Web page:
Kendrick Bourne wants to return to the New England Patriots.

“I want to come back,” Bourne told ESPN’s Mike Reiss for a story published Sunday. “That is a goal of mine. I love being a Patriot — it’s a great environment for a person like me.”

The Patriots should re-sign the veteran wideout, who is set to become a free agent when the league year begins in March. The Boston Herald’s Andrew Callahan reported in mid-January the Patriots were “in contact” with Bourne.

Bourne was a breath of fresh air for the Patriots. He brought an energy that teammates enjoyed and an enthusiasm even former head coach Bill Belichick couldn’t help but admire. Now, with first-year coach Jerod Mayo taking over for Belichick and wanting to bring in a new jolt of excitement, Bourne could help.

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But Bourne’s contributions go well beyond energetic dance moves and jokes in media availabilities. The seven-year veteran proved himself to be a legitimate contributor when he was presented the opportunity. Was he a No. 1 wideout? Maybe not. But Bourne’s versatility and skillset could make him a worthy complement to the No. 1 that New England should bring in this offseason. Perhaps that will come via the 2024 NFL Draft with Marvin Harrison Jr. leading the prospect group or in free agency with Tee Higgins, Mike Evans and Calvin Ridley among the available wideouts.

Bourne set career highs in receptions (55), yards (800) and touchdowns (five) during his debut season in New England in 2021. He looked to be on pace to break those personal bests in 2023, despite the offense’s disappointing quarterback situation, but then suffered a season-ending ACL tear. In eight games, Bourne recorded 37 catches for 406 yards and four touchdowns.

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Those numbers far and away out-paced Bourne’s production from 2022 when he landed in then-offensive coordinator Matt Patricia’s doghouse and saw less and less playing time. At the time, Patricia sidelined arguably the offense’s best skill player. The decision proved to be one of the numerous examples of coaching malpractice that season. Bourne was happy with the change to Bill O’Brien entering the 2023 campaign.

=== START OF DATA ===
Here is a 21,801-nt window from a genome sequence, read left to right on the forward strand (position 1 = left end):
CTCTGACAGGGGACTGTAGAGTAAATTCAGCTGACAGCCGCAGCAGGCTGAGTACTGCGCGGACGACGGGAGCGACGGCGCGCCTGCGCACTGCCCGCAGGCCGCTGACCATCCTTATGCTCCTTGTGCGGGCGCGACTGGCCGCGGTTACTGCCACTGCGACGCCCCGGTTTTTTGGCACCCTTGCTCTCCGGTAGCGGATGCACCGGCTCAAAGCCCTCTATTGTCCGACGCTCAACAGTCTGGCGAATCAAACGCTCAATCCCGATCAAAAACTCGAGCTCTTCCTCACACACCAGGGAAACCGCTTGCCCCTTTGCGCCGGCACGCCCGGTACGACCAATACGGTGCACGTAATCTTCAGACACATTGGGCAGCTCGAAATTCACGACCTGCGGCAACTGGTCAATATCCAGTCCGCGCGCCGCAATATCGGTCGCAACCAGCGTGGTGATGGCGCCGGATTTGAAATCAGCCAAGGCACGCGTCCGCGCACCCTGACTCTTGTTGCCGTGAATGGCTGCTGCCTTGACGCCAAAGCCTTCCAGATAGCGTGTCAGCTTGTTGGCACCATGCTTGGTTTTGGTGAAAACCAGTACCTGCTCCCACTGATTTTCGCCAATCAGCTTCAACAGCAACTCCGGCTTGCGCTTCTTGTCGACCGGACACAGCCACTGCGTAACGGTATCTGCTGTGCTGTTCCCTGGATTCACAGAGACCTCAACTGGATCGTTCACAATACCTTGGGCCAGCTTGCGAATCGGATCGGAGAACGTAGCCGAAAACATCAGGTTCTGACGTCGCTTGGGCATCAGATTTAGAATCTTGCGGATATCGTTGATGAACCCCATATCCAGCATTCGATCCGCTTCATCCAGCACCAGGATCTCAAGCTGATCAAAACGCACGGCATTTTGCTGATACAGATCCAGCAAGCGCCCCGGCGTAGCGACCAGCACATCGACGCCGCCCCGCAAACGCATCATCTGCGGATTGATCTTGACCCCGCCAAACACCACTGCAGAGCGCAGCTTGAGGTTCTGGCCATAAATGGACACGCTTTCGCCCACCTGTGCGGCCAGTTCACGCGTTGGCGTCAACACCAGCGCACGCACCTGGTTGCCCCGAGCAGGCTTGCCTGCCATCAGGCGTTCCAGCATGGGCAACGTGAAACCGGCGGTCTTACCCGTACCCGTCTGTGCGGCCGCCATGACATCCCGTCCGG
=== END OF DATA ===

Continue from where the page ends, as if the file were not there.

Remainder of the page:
“Change is good. It’s something we needed, I feel like,” Bourne said in June.

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Unfortunately, a torn ACL halted Bourne’s season under O’Brien as Mac Jones’ trusted target. Bourne’s ongoing recovery will be one of the main arguments against re-signing him. After all, paying a 28-year-old pass-catcher coming off a torn ACL is not something organizations will make a habit of. And perhaps for good reason as running backs and receivers have shown it takes time to get back to their prior selves after suffering said injury.

I feel like something good is coming in that building and I want to be part of it.

Kendrick Bourne

Bourne has said all the right things about his recovery. He told Reiss he is ahead of schedule in his rehabilitation and has a physical therapist living with him in Portland, Ore. Bourne said he projects to be ready for the 2024 season opener after suffering the injury Oct. 29.

It’ll be interesting to see what Bourne’s market looks like given he is coming off an injury. New England currently has the third-most cap space entering the 2024 campaign ($69.9 million). Bourne was viewed as a team-friendly contract when he signed before the 2021 campaign. That three-year contract also was why Bourne was subject to so many trade rumors.

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Bourne wasn’t dealt then, and now hopes he’ll have another run in New England.

“I feel like something good is coming in that building and I want to be part of it,” Bourne told Reiss.

Featured image via Eric Canha/USA TODAY Sports Images